Today, Lumad and Moro identity is so alive there is even effort among education agencies to provide culturally sensitive education, something only possible if the cultural minority being taught is at least a vocal minority. In some areas, it can be said, tribal identity plays the role that Cebuano or Ilonggo plays in the Regional struggle. In Kidapawan, they even managed to have the city hymn’s lyrics rewritten, with portions of it now saying about the city, “mga katutubo ang nagpasimula.” The tribal peoples have essentially positioned their predominance in the city’s local history.

But the Settler could hardly be described as playing the role of Imperial Manila in such areas. If anything, local settlement authorities since the War have, in the name of localizing the National narrative, made it their agenda to empower the Lumad and Moro and to protect their culture, even at the expense of the settlers. Appropriation, while a theft of culture and a masquerading by the Settler, is nevertheless symptomatic of the Settler’s sympathy – if not downright obsession – with Lumad causes. Today the Lumad – and the Moro – will find the Settler to be more sympathetic to their struggles than to any agenda of the Filipino Nation. I always believed part of the failings of the Bangsamoro endeavour lie in the Moro refusal to collaborate with the Settler population, there would have been enough Regional resentment to work with to recruit Christian fighters in the Bangsamoro insurgent groups. (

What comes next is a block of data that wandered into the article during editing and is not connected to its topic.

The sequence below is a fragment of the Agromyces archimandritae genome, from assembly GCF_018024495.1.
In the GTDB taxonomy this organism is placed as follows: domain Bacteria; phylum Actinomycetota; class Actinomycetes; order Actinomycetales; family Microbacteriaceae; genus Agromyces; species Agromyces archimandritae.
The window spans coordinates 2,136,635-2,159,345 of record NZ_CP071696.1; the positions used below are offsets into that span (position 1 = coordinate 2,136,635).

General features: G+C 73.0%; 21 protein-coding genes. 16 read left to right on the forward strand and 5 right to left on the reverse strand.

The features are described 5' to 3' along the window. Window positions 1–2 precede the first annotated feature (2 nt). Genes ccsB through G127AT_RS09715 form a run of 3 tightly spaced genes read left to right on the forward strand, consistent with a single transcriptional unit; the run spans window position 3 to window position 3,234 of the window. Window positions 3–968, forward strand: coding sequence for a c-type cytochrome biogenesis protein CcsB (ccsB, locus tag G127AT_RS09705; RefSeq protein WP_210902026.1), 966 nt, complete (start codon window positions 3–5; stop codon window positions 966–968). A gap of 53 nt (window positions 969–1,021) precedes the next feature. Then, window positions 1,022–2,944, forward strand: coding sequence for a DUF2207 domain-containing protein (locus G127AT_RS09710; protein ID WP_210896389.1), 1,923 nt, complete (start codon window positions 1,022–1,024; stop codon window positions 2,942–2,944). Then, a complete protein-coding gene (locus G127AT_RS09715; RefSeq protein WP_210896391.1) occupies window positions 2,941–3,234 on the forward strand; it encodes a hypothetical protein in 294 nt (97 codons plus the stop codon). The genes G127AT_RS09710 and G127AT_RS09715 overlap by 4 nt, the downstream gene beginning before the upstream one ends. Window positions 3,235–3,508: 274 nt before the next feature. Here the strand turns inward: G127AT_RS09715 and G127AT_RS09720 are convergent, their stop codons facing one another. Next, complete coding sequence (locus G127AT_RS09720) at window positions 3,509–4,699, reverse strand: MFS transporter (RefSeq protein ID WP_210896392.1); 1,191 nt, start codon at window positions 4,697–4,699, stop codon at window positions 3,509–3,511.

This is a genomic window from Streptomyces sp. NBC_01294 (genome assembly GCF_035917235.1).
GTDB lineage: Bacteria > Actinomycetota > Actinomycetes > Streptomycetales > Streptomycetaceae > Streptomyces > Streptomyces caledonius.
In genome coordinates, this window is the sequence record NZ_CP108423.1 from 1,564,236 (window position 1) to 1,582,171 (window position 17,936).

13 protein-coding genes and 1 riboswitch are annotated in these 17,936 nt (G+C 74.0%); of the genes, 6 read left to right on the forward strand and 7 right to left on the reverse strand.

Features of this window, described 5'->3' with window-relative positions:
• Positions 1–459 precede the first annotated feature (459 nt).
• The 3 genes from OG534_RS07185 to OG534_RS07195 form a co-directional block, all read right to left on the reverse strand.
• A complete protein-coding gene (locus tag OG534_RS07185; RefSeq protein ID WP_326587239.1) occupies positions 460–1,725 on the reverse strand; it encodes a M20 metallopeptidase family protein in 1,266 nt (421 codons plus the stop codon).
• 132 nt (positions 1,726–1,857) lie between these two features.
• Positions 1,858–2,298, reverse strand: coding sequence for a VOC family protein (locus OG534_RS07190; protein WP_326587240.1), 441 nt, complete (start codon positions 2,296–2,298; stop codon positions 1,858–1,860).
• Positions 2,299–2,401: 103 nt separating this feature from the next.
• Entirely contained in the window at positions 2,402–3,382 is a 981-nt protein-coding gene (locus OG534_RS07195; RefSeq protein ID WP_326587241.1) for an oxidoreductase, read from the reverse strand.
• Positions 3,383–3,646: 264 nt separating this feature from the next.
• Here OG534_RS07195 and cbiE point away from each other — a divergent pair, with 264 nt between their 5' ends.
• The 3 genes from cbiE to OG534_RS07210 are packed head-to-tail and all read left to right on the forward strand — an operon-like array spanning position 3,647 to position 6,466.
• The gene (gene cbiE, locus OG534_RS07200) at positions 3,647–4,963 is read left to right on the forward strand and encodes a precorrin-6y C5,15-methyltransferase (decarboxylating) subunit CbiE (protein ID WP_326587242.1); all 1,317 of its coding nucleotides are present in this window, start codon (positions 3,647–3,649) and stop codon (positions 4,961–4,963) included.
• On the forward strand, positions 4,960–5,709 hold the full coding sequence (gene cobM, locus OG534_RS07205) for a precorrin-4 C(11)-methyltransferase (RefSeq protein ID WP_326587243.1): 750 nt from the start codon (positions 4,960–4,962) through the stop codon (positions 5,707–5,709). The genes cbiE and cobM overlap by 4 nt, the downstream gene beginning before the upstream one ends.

To be continued

READ: Part 1Part 2, Part 3, Part 5, Part 6, Part 7

Karlo Antonio G. David is a writer based in Davao. His interests include the Mindanao settler identity, the hybridization of the Filipino languages (with specific focus on Davao Filipino), and the development of local historiography and introspection, particularly of his hometowns of Kidapawan and Davao. His one-act play, Killing the Issue, won the second prize in the 2014 Palanca Awards.